A FIERY burst of Saharan air blowing through the Alicante Province will bring some very stable weather conditions for the coming weekend, giving the coastline a preview of summer, as the thermometer is set to rise above 30 degrees.
The air will stay dry for the remainder of next week, with no trace of the normal spring rains which have deserted the region this year.
Temperatures during the last few days have reached 35 degrees in Mutxamel, Elche, Novelda and Orihuela, with San Vicente registering a slightly lower 32 degrees, way above the normal temperatures for early June.
In Alicante the mercury rose to 28 degrees in the middle of last week, with high humidity making the conditions particularly uncomfortable.
The heat is not only affecting the land this spring, as sea temperatures have risen rapidly over the last few weeks to a temperature of around 23 degrees.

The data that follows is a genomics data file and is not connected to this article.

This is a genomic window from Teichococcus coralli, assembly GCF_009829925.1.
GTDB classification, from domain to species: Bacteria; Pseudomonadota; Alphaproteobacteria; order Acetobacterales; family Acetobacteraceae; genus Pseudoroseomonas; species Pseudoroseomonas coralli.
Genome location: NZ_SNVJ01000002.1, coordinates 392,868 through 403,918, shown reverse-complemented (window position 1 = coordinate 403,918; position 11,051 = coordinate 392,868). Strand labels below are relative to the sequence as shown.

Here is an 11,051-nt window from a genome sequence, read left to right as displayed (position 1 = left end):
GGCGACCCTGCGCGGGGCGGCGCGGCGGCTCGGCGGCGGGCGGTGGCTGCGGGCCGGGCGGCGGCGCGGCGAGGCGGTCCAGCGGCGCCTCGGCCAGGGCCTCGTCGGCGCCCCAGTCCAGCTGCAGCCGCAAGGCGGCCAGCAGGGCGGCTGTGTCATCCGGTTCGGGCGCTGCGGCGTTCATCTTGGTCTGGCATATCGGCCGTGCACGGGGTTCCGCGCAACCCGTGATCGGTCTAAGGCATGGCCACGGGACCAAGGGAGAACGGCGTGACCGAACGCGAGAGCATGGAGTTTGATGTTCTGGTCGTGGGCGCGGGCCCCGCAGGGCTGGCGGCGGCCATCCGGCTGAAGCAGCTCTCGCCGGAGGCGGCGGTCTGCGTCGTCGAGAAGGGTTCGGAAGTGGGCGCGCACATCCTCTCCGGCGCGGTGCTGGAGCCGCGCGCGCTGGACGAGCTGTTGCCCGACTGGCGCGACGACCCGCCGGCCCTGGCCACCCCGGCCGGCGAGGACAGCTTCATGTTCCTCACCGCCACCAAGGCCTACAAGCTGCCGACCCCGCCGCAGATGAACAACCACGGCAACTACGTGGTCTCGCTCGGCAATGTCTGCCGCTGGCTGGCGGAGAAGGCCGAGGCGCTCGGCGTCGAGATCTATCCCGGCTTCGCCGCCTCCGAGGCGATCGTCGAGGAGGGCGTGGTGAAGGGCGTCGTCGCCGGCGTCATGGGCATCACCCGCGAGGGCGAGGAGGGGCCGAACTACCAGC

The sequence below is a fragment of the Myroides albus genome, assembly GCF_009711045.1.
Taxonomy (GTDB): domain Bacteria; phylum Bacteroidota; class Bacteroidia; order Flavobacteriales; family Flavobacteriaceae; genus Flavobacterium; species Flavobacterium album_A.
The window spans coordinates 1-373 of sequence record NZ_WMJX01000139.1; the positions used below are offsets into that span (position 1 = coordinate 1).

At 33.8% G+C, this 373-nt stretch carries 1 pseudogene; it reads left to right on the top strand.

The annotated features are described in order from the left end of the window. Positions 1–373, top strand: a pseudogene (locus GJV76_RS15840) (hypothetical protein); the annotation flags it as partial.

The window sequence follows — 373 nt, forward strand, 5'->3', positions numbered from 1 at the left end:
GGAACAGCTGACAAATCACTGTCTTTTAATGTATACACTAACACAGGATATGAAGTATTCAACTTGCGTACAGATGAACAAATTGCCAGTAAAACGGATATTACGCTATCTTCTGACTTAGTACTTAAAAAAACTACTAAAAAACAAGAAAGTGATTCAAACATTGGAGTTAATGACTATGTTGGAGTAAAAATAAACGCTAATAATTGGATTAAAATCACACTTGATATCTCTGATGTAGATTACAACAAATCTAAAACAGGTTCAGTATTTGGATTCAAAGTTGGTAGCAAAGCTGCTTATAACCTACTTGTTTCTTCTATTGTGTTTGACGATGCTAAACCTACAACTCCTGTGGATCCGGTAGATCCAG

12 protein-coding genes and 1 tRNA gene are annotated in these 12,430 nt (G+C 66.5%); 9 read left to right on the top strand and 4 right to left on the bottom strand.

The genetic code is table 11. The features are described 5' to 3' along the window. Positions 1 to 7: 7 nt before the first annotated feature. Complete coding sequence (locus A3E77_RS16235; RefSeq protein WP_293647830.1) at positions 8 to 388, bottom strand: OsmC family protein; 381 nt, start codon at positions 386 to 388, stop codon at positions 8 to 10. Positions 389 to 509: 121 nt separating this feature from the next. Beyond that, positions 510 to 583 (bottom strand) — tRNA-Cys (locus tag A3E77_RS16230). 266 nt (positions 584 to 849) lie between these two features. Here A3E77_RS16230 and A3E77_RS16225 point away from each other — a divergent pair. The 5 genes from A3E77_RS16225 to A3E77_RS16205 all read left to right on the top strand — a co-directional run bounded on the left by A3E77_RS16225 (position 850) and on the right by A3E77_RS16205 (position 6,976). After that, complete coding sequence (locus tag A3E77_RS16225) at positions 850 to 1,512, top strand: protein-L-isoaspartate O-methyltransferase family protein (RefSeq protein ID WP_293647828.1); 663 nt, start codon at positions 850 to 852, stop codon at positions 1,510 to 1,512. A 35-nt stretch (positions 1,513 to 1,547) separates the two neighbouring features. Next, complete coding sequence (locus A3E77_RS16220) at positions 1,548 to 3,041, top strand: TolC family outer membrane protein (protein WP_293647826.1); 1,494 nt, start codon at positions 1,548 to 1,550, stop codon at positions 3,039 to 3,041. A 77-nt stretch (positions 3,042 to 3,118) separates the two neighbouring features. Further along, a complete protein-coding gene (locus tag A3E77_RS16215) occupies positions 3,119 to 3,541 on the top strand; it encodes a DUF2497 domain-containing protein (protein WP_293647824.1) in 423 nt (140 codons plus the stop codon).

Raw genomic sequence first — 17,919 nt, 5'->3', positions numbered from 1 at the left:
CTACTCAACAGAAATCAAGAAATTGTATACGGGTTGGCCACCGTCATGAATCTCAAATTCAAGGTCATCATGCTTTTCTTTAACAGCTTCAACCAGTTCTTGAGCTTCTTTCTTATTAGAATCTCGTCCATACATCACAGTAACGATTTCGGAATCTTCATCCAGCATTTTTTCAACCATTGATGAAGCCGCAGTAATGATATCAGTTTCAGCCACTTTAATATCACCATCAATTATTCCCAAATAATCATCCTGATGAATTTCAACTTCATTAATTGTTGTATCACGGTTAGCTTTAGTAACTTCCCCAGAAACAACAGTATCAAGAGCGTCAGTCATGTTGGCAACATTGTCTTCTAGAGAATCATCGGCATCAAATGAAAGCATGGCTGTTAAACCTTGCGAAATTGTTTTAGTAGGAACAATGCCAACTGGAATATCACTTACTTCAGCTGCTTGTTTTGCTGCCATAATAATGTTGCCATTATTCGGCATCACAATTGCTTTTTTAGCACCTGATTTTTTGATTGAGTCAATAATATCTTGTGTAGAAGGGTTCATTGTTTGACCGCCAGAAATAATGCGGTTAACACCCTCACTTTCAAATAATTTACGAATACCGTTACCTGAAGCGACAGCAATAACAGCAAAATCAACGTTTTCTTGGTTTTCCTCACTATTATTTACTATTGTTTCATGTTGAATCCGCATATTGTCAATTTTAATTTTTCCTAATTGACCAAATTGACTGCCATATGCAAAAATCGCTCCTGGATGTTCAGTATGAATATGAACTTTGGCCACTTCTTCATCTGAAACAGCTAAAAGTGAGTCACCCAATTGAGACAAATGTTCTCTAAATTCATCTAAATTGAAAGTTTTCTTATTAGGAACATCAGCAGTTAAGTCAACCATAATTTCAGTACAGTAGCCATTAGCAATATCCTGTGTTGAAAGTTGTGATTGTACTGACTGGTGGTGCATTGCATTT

This sea temperature represents a two degree increase on normal early June figures, more typical of July, however the long term forecast for the region does not predict spikes of extreme hot conditions pushing the sea temperatures to those levels of 2015.
The driest spring of the last 150 years has, on the other hand, re-ignited alarm throughout the province regarding the availability of water supply through to autumn.
If no further rain comes through summer, the reservoirs have only enough supply to take the province through until October.
The desalination plants cannot supply one hundred percent of the water required as the recent May was a very dry month throughout the province, in fact Alicante did not receive a single drop of rainwater.
In addition, the average temperature of 19 degrees was two above normal for the month, further worrying farmers and agricultural businessesfarmers who have found out recently that water from the Torrevieja desalination plant costs €0.5 a cubic metre.